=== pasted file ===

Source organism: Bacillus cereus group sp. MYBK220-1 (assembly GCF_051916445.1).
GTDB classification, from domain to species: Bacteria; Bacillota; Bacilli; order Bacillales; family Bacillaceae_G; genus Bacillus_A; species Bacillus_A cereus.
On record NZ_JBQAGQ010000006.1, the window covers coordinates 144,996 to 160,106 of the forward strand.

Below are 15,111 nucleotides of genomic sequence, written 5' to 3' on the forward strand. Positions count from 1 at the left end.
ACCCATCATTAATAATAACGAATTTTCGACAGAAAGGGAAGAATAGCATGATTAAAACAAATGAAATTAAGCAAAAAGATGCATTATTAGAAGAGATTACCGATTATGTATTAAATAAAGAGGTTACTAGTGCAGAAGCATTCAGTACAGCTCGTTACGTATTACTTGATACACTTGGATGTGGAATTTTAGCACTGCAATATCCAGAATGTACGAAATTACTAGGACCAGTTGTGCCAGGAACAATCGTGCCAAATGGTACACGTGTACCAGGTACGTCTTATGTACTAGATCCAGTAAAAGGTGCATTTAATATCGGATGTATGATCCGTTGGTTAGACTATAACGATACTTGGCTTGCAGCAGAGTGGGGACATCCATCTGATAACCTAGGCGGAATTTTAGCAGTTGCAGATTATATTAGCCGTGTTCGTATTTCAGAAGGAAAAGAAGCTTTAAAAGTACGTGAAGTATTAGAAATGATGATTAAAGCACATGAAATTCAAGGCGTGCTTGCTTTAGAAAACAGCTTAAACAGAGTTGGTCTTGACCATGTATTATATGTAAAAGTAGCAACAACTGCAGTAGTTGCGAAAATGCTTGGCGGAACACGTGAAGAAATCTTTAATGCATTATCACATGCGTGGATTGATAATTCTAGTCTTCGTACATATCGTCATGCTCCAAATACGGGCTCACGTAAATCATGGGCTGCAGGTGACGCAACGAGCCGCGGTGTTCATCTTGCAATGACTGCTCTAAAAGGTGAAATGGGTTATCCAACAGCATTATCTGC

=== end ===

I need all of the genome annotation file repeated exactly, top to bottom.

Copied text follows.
Source organism: Bacillus cereus group sp. MYBK220-1 (assembly GCF_051916445.1).
GTDB classification, from domain to species: Bacteria; Bacillota; Bacilli; order Bacillales; family Bacillaceae_G; genus Bacillus_A; species Bacillus_A cereus.
On record NZ_JBQAGQ010000006.1, the window covers coordinates 144,996 to 160,106 of the forward strand.

Below are 15,111 nucleotides of genomic sequence, written 5' to 3' on the forward strand. Positions count from 1 at the left end.
ACCCATCATTAATAATAACGAATTTTCGACAGAAAGGGAAGAATAGCATGATTAAAACAAATGAAATTAAGCAAAAAGATGCATTATTAGAAGAGATTACCGATTATGTATTAAATAAAGAGGTTACTAGTGCAGAAGCATTCAGTACAGCTCGTTACGTATTACTTGATACACTTGGATGTGGAATTTTAGCACTGCAATATCCAGAATGTACGAAATTACTAGGACCAGTTGTGCCAGGAACAATCGTGCCAAATGGTACACGTGTACCAGGTACGTCTTATGTACTAGATCCAGTAAAAGGTGCATTTAATATCGGATGTATGATCCGTTGGTTAGACTATAACGATACTTGGCTTGCAGCAGAGTGGGGACATCCATCTGATAACCTAGGCGGAATTTTAGCAGTTGCAGATTATATTAGCCGTGTTCGTATTTCAGAAGGAAAAGAAGCTTTAAAAGTACGTGAAGTATTAGAAATGATGATTAAAGCACATGAAATTCAAGGCGTGCTTGCTTTAGAAAACAGCTTAAACAGAGTTGGTCTTGACCATGTATTATATGTAAAAGTAGCAACAACTGCAGTAGTTGCGAAAATGCTTGGCGGAACACGTGAAGAAATCTTTAATGCATTATCACATGCGTGGATTGATAATTCTAGTCTTCGTACATATCGTCATGCTCCAAATACGGGCTCACGTAAATCATGGGCTGCAGGTGACGCAACGAGCCGCGGTGTTCATCTTGCAATGACTGCTCTAAAAGGTGAAATGGGTTATCCAACAGCATTATCTGC